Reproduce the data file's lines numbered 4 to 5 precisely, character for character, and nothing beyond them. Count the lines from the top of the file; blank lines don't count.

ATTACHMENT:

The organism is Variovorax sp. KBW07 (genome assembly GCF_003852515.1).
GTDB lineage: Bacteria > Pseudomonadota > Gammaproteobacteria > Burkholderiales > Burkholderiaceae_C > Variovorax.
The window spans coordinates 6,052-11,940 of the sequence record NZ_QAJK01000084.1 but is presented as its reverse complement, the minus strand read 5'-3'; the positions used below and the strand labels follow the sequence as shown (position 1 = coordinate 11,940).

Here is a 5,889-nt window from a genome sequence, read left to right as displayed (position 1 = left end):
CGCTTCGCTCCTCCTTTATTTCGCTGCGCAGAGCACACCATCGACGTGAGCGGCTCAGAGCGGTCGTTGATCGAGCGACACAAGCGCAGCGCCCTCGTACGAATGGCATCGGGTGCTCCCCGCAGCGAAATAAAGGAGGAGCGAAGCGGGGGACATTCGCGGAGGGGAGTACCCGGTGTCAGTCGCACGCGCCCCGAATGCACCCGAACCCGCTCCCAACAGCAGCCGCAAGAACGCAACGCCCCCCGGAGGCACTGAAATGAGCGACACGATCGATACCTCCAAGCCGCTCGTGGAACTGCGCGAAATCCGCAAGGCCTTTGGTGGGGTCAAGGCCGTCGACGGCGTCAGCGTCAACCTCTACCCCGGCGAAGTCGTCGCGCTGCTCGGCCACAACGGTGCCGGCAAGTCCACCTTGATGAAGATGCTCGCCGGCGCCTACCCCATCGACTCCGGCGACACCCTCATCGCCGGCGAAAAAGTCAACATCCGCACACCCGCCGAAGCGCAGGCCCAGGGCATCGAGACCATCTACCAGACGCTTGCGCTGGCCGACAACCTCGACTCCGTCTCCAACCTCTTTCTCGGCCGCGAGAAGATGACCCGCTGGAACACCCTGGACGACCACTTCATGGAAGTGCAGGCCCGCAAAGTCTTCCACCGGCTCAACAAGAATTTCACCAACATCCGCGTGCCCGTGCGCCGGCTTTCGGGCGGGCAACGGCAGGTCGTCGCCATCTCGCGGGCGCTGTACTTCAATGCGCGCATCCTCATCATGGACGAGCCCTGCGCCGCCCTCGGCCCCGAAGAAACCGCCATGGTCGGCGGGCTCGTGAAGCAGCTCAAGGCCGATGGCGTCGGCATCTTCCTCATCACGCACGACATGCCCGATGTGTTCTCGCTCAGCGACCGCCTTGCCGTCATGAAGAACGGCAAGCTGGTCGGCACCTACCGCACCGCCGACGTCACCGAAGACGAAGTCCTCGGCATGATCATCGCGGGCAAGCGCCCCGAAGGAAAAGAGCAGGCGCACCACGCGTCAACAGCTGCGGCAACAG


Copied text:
Here is a 5,889-nt window from a genome sequence, read left to right as displayed (position 1 = left end):
CGCTTCGCTCCTCCTTTATTTCGCTGCGCAGAGCACACCATCGACGTGAGCGGCTCAGAGCGGTCGTTGATCGAGCGACACAAGCGCAGCGCCCTCGTACGAATGGCATCGGGTGCTCCCCGCAGCGAAATAAAGGAGGAGCGAAGCGGGGGACATTCGCGGAGGGGAGTACCCGGTGTCAGTCGCACGCGCCCCGAATGCACCCGAACCCGCTCCCAACAGCAGCCGCAAGAACGCAACGCCCCCCGGAGGCACTGAAATGAGCGACACGATCGATACCTCCAAGCCGCTCGTGGAACTGCGCGAAATCCGCAAGGCCTTTGGTGGGGTCAAGGCCGTCGACGGCGTCAGCGTCAACCTCTACCCCGGCGAAGTCGTCGCGCTGCTCGGCCACAACGGTGCCGGCAAGTCCACCTTGATGAAGATGCTCGCCGGCGCCTACCCCATCGACTCCGGCGACACCCTCATCGCCGGCGAAAAAGTCAACATCCGCACACCCGCCGAAGCGCAGGCCCAGGGCATCGAGACCATCTACCAGACGCTTGCGCTGGCCGACAACCTCGACTCCGTCTCCAACCTCTTTCTCGGCCGCGAGAAGATGACCCGCTGGAACACCCTGGACGACCACTTCATGGAAGTGCAGGCCCGCAAAGTCTTCCACCGGCTCAACAAGAATTTCACCAACATCCGCGTGCCCGTGCGCCGGCTTTCGGGCGGGCAACGGCAGGTCGTCGCCATCTCGCGGGCGCTGTACTTCAATGCGCGCATCCTCATCATGGACGAGCCCTGCGCCGCCCTCGGCCCCGAAGAAACCGCCATGGTCGGCGGGCTCGTGAAGCAGCTCAAGGCCGATGGCGTCGGCATCTTCCTCATCACGCACGACATGCCCGATGTGTTCTCGCTCAGCGACCGCCTTGCCGTCATGAAGAACGGCAAGCTGGTCGGCACCTACCGCACCGCCGACGTCACCGAAGACGAAGTCCTCGGCATGATCATCGCGGGCAAGCGCCCCGAAGGAAAAGAGCAGGCGCACCACGCGTCAACAGCTGCGGCAACAG